He is already considered a "gold jacket" player in the eyes of the man who drafted him, and if that wasn't enough, Giants GM Dave Gettleman said Saquon Barkley is so good he's been "touched by the hand of God."
That's a lot of hype, which is why so many expect him to put on a dazzling display - even on Day 1.
Maybe it's a little much to expect greatness from Barkley, the No. 2 overall pick in the NFL draft, on the first day of rookie mini-camp, which officially opens on Friday at the Meadowlands. But the Giants haven't exactly shielded him from expectations. And there is no doubt that the spotlight will be on him.
Still, that's not the only interesting thing about the Giants' camp this weekend. Here are five things everyone should be watching when rookie camp begins:
Yeah, there's no avoiding it. He's the prize of the draft and the reason the Giants passed on a franchise quarterback. His presence is also a big reason why the Giants think they can make one last championship run under Eli Manning. The theory is they now have more passing game weapons than they've had in years, and a running game that's potentially as good as they had during their Super Bowl years.
Now, this weekend he won't be in pads and no one can tackle him. But hopefully some of Barkley's ability should be evident, especially against a field filled with tryout players. Considering the Gettleman hype, it should be clear that he's the best player on the field.
What's to like about QB Kyle Lauletta?
Pat Shurmur seems to love the quarterback from Richmond that he took in the fourth round. He sees the potential in him to be the "young, generational quarterback" he once said he has an "urge" to develop. A lot of scouts liked Lauletta, actually. There is a belief that he has all the tools (though some say he lacks the arm strength). The only real knock against him is that he played at Richmond.
That's an obstacle that can be overcome, especially if Lauletta is as good as everyone thinks. Some quarterbacks can be overwhelmed in their first camp (see: Manning, Eli). As they're learning new plays and thinking them through, their throws might not be as crisp.
It's worth watching everything from Lauletta's tools to his ability to handle the mental load in his first taste of the NFL. It won't give much of a clue as to whether he can be the Giants' Quarterback of the Future, but it might be a sign of how fast he can be real competition for Davis Webb.
Is Will Hernandez the second coming of Chris Snee?
The Giants are understandably thrilled to have landed the 6-foot-2, 327-pound guard from UTEP in the second round, considering he had a first-round grade. They really do view him in the same way they viewed Chris Snee back in 2004 - a potential anchor of their offensive line for a decade.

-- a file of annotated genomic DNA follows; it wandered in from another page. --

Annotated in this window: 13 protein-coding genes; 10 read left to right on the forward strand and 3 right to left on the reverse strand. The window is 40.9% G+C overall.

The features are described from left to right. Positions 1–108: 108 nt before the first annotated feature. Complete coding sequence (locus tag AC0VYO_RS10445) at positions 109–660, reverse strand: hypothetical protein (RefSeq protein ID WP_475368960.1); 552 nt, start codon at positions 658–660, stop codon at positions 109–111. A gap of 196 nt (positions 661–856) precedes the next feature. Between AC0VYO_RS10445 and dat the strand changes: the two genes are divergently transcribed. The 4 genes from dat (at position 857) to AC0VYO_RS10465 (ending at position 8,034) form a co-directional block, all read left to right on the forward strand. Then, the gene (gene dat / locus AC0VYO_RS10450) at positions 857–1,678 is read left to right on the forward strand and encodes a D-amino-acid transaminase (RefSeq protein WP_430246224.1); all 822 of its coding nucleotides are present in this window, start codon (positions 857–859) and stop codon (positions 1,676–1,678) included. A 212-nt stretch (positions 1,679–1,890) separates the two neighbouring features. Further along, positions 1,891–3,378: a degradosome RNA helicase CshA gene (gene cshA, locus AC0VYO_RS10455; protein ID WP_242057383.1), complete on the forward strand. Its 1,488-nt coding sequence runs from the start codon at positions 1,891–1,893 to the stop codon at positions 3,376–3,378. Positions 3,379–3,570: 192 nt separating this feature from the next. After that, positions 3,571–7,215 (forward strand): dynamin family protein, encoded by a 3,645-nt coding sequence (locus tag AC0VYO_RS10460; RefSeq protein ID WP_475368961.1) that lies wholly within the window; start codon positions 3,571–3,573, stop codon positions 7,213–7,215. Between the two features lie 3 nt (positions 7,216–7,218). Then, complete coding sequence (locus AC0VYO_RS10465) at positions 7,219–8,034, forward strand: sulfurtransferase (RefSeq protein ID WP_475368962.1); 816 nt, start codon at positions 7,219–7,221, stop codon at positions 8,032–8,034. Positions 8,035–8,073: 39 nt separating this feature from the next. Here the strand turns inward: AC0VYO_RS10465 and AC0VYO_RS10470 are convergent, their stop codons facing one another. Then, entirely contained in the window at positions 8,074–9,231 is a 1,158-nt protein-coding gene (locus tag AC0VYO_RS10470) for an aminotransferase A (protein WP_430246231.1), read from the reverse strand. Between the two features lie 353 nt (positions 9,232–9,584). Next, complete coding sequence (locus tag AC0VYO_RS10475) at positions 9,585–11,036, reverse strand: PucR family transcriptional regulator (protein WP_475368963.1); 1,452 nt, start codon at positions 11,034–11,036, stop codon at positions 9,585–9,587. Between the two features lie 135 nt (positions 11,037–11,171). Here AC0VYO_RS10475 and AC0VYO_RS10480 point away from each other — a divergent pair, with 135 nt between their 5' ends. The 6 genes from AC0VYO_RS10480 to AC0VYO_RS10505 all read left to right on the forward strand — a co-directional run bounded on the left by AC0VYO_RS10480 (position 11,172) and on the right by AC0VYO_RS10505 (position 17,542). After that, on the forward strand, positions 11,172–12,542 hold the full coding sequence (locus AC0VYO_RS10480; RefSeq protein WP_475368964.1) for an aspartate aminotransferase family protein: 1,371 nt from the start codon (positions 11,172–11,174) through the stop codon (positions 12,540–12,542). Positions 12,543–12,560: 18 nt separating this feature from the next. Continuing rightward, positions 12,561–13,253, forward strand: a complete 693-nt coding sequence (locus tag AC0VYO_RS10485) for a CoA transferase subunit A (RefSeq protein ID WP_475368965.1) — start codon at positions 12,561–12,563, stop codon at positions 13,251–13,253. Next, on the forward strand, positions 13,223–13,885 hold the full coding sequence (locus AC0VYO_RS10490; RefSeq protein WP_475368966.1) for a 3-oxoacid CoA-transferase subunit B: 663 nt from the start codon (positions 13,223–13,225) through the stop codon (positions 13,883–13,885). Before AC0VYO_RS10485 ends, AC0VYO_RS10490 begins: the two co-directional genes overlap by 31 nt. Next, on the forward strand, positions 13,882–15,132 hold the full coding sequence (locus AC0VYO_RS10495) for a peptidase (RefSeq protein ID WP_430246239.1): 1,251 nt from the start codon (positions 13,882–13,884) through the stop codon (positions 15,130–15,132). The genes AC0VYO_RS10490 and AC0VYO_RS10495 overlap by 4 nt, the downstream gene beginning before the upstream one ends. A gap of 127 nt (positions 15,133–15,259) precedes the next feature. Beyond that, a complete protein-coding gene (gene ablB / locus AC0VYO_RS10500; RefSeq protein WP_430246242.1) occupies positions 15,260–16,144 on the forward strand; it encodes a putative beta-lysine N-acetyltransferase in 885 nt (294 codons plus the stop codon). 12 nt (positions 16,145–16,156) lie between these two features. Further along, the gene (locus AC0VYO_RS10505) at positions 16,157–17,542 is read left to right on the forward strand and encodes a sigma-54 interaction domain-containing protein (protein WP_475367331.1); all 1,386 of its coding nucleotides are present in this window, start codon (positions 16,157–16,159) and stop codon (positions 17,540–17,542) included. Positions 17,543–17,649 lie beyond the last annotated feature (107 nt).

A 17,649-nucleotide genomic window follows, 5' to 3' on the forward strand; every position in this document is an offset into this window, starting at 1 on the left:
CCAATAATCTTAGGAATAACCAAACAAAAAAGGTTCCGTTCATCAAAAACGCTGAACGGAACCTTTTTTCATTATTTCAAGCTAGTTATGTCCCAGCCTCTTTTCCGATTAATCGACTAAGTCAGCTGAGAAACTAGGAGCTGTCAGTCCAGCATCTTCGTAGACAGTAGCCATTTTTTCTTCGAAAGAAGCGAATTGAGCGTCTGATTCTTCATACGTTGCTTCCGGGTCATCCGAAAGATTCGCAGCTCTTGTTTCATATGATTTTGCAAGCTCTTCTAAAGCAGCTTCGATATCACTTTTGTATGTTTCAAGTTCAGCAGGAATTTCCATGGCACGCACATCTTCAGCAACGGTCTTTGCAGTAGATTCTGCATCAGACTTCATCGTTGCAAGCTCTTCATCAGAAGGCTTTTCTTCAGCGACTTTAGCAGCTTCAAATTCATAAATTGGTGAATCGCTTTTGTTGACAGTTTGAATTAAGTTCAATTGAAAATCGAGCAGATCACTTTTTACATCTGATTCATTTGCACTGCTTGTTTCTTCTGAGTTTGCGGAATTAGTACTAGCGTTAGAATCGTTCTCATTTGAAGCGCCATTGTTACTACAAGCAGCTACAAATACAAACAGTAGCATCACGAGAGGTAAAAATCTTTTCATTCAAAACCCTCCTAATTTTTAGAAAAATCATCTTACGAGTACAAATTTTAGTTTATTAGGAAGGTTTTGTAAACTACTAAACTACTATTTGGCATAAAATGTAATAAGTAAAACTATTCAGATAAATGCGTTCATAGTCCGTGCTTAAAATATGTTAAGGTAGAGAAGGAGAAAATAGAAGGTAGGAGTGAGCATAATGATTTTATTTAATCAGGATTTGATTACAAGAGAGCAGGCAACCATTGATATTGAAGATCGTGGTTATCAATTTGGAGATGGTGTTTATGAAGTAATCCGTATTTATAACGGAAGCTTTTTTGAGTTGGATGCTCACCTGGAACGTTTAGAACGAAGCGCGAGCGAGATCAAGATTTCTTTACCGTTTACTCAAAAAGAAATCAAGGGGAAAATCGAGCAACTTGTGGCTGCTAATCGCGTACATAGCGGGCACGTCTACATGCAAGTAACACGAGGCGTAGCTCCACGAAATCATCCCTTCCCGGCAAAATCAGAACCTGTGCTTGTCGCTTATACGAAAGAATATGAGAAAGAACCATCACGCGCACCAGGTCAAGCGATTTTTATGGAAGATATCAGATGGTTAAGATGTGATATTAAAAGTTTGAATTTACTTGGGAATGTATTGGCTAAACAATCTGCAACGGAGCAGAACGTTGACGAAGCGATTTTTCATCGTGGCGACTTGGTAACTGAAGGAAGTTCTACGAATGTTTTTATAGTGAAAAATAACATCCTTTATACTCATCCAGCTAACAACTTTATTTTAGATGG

The real test of an offensive lineman will come when the pads go on for the first time this summer, but he'll still get plenty of chances to block in rookie drills. That should reveal at least some of his ability, especially in pass blocking. Presumably the array of tryout players he's facing won't get past him often.
How will they use Lorenzo Carter?
This edge rusher from Georgia has the speed to do a lot of things in the Giants' defense. The presumption is he'll be used as a pass rusher, but he certainly has the speed to be a sideline-to-sideline force in the run defense the way Antonio Pierce used to be.
It's too early for anyone to make any deal out of his role, but it could be telling what they ask him to do initially - whether it's playing back in space, or at the line of scrimmage with his hand on the ground. Against a tryout offensive line, he also could - and should - be in the faces of the rookie camp quarterbacks a lot.
The young Hog Mollies
If there's one thing Gettleman loves - and is particularly good at - it's finding young offensive linemen that others overlooked who can develop into useful players. And he's got a couple of undrafted free agents expected to sign this weekend who just might fit that bill.
One is Nick Gates, a 6-foot-5, 307-pounder who was a three-year starter at left tackle at Nebraska. Some think he could push his way into the crowded competition for the right tackle job, especially if the Giants decide they've had enough of Ereck Flowers. And another is Evan Brown, a 6-foot-3, 307-pound center from SMU. The Giants are committed to Brett Jones at that spot, but only through the end of this season.
If Gettleman really is intent on quickly developing the untapped potential of young offensive linemen, those two seem like his best bet.